Campus celebrates groundbreaking for academic, residential complex

ARC Groundbreaking

“This new facility will revitalize campus housing and provide much-needed amenities to our students,” says UIC Chancellor Michael Amiridis. ( Photo: Jenny Fontaine)

It was just 16 degrees when then-Mayor Richard J. Daley cut the ceremonial ribbon for the University of Illinois at Chicago Circle campus in 1965, so it was “appropriate” to host a groundbreaking ceremony for UIC’s newest campus building on a day that started with snow but had reached a sunny 24 degrees by afternoon, said UIC Chancellor Michael Amiridis.

University leaders, city and state officials, representatives from American Campus Communities and more gathered at the Port Center in University Hall Tuesday afternoon to celebrate a new residential and academic complex under construction on the east side of campus.

“This new facility will revitalize campus housing and provide much-needed amenities to our students,” Amiridis said. “By creating innovative public-private partnerships, we are able to address our capital infrastructure needs in the current fiscal environment.”

With record-breaking enrollment this fall and the number of new students expected to climb by as many as 10,000 over the next decade, the new “living-learning” community will provide much-needed residential and academic spaces for students.

“This new facility will assist us with our growing student population,” said J. Rex Tolliver, vice chancellor student affairs. “We are looking forward to this building being on schedule, on time and under budget.”

Campus enrollment has had great momentum, Amiridis said, topping 30,000 students this fall.

“Why do they come to us when other institutions struggle with enrollment? Because we are really good, and they are really smart and they recognize the quality and value,” Amiridis said.

The 10-story tower will stand near Harrison and Morgan streets, along I-290 and adjacent to the Chicago Transit Authority’s recently renovated Peoria Street Bridge and Blue Line Station.

The building will include 83,000 square feet of residential space, housing 550 beds in a mix of traditional dorm rooms and suite-style units.

The complex will also feature 16,000 square feet of shared spaces, including lounges for studying and student interaction, offices, laundry rooms, a fitness center, a 10th-floor sky lounge, as well as 1,600 square feet of retail space expected to house a coffee shop.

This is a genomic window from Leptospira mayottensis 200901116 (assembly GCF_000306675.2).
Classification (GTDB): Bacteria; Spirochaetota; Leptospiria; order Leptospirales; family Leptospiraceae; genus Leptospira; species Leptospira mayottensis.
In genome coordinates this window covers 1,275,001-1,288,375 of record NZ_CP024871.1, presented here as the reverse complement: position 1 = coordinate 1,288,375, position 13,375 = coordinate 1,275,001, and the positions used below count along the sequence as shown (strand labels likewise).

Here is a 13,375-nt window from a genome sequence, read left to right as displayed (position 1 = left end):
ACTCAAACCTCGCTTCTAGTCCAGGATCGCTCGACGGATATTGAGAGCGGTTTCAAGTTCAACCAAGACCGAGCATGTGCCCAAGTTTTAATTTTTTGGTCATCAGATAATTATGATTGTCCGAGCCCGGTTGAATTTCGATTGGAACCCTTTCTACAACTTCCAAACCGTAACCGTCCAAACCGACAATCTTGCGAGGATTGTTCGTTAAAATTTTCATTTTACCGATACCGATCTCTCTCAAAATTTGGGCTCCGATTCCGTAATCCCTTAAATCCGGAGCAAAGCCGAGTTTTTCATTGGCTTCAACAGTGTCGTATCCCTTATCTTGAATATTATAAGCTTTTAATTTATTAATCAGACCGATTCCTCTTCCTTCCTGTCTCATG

The plans also call for 51,000 square feet of academic space in the structure, including three large lecture halls, four classrooms, several small group study rooms, a tutoring center, computer stations and collaboration spaces.

The $100 million facility is part of a public-private partnership with American Campus Communities, an Austin, Texas-based company and the nation’s largest developer, owner and manager of high-quality student housing communities.

The university traditionally has relied on state appropriations for capital infrastructure, but the campus has “struggled for decades” with funding for capital projects, Amiridis said.

“We commend the chancellor and university for adopting and seeking different alternatives,” said Jamie Wilhelm, executive vice president of public-private transactions for American Campus Communities. “We’re thrilled to partner with UIC to bring one of the leading mixed-use student developments in the country to fruition.”

Ill. Sen. Bill Cunningham, Ill. Rep. Chris Welch and Chicago Ald. Patrick Daley Thompson applauded the university’s partnership with American Campus Communities.

“The creative method of financing this project is a wonderful example of how you can create a public-private partnership for the benefit of Chicagoans,” Thompson said.

Chicago Deputy Mayor Robert Rivkin said the new building will benefit generations of students in Chicago.

“A new university building is about more than steel and concrete — it’s about creating a campus community,” he said.

The building is scheduled to open in August 2019.

“I guarantee, on that day, the weather will be slightly better than it is today,” Amiridis said.

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